You need to be able to measure and quantify your market. For example, if local homeowners are part of your target market, then you should be able to count them. You need to know whether you have 500 people in your market, or 200 000, or two billion. Be able to show what the total market is for your business.

When it comes to market growth, you need to think about percentage change as a market forecast.

  • Is the number of homeowners in your target market increasing or decreasing?
  • By how much per year?
  • How many older workers retire every year, and how is this changing?
  • How many people eat in restaurants in your market area, and how is this behaviour changing?

Market forecasts start with the total numbers of possible purchasers in each market segment, then project percentage change over the next three to five years.

Market Trends

You need to understand what’s going on with your market.

  • What trends and fashions do you see having an influence on your market segments?
  • If you’re selling cars, for example, is there a trend that shows people responding to higher fuel prices or more environmental concerns?
  • In computers, is there a trend toward more power and lower prices?
  • How does the increase in TV recorder equipment affect your market?

The questions that affect target markets will be different for every business, and these are just examples. What’s important is that as you create your business plan, you become aware of the market trends that affect your specific market.

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Tim Berry is the founder of Palo Alto Software, a co-founder of Borland International, and a recognised expert in business planning. He makes several notable appearances in Fire in the Valley, Swaine and Freiberger's classic history of the PC industry, and is the originator of plan-as-you-go business planning. He has an MBA from Stanford and degrees with honours from the University of Oregon and the University of Notre Dame.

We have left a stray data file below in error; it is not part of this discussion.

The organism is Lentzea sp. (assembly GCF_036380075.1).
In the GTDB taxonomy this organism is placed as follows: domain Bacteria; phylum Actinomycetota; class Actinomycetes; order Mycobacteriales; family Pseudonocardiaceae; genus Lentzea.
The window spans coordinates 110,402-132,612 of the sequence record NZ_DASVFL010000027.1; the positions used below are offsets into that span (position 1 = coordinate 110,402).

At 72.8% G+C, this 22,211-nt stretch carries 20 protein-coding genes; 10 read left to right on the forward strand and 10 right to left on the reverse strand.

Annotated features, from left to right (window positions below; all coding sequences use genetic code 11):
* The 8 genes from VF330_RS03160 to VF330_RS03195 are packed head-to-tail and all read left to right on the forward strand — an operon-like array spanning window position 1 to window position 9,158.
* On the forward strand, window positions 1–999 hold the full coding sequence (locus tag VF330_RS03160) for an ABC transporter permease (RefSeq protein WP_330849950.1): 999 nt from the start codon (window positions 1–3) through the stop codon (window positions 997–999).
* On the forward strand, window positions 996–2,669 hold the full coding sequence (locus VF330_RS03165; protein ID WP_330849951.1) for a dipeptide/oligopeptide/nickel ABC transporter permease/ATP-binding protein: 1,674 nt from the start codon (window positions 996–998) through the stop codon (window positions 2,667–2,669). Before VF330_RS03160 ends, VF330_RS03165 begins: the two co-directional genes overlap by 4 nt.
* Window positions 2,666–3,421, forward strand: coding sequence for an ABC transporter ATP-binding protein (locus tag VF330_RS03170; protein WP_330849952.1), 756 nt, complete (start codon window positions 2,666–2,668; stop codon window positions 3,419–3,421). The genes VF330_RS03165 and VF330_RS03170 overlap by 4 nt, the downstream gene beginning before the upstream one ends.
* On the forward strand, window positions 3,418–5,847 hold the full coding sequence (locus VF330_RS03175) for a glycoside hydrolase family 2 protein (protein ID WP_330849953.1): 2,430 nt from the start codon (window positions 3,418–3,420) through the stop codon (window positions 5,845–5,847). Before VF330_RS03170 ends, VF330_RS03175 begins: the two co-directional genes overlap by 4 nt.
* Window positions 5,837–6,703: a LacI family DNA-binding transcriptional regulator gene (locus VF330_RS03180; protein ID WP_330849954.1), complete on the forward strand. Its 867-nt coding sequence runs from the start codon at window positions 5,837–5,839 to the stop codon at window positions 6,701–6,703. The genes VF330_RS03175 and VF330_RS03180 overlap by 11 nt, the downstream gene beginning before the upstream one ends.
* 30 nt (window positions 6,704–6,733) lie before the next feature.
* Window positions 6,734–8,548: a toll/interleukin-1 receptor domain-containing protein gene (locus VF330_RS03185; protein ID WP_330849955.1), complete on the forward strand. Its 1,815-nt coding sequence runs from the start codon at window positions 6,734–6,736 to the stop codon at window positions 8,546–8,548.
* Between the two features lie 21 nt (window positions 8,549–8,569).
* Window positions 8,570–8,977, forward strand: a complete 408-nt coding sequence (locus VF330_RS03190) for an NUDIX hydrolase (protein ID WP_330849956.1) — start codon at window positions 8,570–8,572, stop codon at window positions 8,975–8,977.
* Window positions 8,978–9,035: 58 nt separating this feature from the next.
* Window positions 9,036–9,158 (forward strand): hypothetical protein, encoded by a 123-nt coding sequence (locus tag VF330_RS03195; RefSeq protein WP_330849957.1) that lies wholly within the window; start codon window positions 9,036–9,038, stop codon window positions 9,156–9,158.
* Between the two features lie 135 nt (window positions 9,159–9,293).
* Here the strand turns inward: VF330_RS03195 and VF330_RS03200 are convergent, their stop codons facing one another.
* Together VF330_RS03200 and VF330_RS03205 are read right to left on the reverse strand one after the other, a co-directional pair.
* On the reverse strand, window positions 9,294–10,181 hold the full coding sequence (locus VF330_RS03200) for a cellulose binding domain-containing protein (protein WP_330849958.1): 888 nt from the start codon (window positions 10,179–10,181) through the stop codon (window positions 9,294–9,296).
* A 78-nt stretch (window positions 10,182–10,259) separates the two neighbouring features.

Business Plan Research & Preparation

Free SWOT Analysis Template

While all SWOT analysis templates comprise the same basic elements, ie Strengths, Weaknesses, Opportunities and Threats, the information you slot under each heading can make or break your planned product or solution launch.

Nicole Crampton

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Are you unsure of what to put into your SWOT analysis, or even what a SWOT analysis is? The following guide will assist you in setting up an ideal SWOT analysis and clear up any misconceptions:

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Business Plan Research & Preparation

21 Free Sample Business Plans

Writing a business plan can be a daunting process. Sample business plans can be very helpful in providing a format for you to build your business plan on.

Alison Job

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Here you’ll find free sample business plans for every conceivable type of business.

Go through our collection of free sample business plans – we have one for almost every industry.

However, don’t just copy the sample business plan. The purpose of writing a business plan is to actually research and find out more about the business venture that you have in mind. It also allows you to stress test all of your business assumptions to ensure they hold up to real market conditions.

Business Plan Categories

21. Travel and Transport Sector

Find 11 sample business plans here to launch your travel or transport business.

20. Children’s Education